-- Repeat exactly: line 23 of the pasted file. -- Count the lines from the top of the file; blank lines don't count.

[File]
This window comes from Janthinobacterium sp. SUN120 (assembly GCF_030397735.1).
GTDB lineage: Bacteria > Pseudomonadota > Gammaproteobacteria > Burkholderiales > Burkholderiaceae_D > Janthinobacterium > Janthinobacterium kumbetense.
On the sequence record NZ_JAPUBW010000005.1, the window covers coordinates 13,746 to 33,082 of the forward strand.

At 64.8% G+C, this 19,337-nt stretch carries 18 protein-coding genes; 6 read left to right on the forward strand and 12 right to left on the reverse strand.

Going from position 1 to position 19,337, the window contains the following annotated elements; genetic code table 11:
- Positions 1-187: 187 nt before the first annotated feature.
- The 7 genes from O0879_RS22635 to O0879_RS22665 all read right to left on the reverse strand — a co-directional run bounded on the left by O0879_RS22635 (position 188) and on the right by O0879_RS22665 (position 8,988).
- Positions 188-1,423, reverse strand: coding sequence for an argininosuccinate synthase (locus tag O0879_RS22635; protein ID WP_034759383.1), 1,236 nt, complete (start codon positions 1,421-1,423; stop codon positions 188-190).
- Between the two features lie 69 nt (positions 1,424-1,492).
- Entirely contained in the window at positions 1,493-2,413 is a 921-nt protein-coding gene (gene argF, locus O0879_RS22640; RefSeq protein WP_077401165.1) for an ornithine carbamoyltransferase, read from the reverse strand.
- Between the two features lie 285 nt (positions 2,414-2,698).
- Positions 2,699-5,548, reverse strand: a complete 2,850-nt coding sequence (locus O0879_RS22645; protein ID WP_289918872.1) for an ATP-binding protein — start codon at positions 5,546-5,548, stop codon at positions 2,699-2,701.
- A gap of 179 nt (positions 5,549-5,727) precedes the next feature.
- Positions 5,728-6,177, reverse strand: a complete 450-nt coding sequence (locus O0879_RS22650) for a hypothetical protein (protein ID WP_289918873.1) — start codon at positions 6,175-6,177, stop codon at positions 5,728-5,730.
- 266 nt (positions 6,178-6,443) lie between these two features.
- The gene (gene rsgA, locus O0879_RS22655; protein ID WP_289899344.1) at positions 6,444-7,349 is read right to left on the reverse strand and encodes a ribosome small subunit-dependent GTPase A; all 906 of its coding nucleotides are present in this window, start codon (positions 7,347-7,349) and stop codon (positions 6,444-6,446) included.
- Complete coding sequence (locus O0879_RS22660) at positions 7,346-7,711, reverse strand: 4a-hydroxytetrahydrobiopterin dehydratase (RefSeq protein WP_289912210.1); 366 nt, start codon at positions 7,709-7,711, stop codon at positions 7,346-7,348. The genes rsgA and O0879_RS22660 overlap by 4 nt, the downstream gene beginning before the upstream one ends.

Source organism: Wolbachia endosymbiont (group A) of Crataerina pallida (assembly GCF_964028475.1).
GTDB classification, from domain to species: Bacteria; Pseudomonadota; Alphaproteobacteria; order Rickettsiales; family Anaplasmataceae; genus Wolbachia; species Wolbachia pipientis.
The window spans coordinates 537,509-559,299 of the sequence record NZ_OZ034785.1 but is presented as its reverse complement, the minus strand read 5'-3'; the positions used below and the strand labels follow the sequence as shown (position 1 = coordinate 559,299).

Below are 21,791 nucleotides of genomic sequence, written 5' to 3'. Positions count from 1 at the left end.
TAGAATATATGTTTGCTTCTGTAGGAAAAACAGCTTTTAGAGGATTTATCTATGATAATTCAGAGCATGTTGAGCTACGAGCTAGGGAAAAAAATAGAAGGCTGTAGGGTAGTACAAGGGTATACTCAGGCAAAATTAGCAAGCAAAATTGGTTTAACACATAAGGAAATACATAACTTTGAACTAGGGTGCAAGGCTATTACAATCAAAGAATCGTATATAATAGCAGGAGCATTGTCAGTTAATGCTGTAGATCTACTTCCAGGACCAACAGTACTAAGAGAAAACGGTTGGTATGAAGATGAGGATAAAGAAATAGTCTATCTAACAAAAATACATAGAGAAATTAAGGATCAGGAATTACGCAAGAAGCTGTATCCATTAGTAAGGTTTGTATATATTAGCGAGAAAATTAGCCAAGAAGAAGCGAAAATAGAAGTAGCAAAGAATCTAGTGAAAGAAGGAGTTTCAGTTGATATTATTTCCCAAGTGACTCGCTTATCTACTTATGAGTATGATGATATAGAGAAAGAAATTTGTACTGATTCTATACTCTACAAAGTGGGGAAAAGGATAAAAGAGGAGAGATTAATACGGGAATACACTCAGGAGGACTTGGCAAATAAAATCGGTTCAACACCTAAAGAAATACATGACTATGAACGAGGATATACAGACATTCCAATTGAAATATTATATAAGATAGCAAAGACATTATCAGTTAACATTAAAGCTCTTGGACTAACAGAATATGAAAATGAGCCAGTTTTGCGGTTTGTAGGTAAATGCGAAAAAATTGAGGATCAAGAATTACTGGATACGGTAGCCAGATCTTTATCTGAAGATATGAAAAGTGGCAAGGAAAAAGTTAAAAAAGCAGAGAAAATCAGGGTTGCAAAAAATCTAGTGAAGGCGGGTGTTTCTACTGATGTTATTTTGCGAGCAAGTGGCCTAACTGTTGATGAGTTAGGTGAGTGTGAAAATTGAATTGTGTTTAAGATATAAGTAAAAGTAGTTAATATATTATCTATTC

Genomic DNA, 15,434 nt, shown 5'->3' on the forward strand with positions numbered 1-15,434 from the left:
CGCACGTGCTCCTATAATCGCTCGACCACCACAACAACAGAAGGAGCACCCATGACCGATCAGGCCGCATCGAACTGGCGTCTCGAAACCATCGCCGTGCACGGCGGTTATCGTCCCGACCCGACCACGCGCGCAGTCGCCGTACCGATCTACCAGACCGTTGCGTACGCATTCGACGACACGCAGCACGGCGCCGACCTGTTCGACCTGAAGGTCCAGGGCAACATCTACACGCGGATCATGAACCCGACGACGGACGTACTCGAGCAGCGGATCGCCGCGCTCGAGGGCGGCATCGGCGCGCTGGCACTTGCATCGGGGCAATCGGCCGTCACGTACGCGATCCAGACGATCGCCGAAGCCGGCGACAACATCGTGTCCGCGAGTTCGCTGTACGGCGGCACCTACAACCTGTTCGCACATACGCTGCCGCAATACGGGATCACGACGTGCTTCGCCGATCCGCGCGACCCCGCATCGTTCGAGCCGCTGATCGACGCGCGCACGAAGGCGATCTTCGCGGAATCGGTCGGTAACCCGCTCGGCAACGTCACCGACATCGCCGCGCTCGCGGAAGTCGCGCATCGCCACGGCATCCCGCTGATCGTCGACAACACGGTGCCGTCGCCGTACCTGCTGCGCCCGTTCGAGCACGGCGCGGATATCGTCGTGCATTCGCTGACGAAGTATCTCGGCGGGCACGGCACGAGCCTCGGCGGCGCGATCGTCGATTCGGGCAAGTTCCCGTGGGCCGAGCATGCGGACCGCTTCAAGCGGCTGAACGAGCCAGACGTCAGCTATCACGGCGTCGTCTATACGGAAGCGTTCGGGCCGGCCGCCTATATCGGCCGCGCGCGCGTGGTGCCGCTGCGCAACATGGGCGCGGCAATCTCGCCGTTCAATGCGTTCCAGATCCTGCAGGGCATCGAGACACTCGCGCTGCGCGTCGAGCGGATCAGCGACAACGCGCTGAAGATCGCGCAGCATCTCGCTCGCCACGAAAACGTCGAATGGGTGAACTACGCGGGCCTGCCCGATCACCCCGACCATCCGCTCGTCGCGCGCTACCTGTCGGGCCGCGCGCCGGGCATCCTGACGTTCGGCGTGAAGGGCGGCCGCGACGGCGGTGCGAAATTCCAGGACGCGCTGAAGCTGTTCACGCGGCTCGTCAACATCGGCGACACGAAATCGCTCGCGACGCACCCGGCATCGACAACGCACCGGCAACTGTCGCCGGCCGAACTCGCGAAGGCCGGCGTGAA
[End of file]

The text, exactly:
Genomic DNA, 15,434 nt, shown 5'->3' on the forward strand with positions numbered 1-15,434 from the left: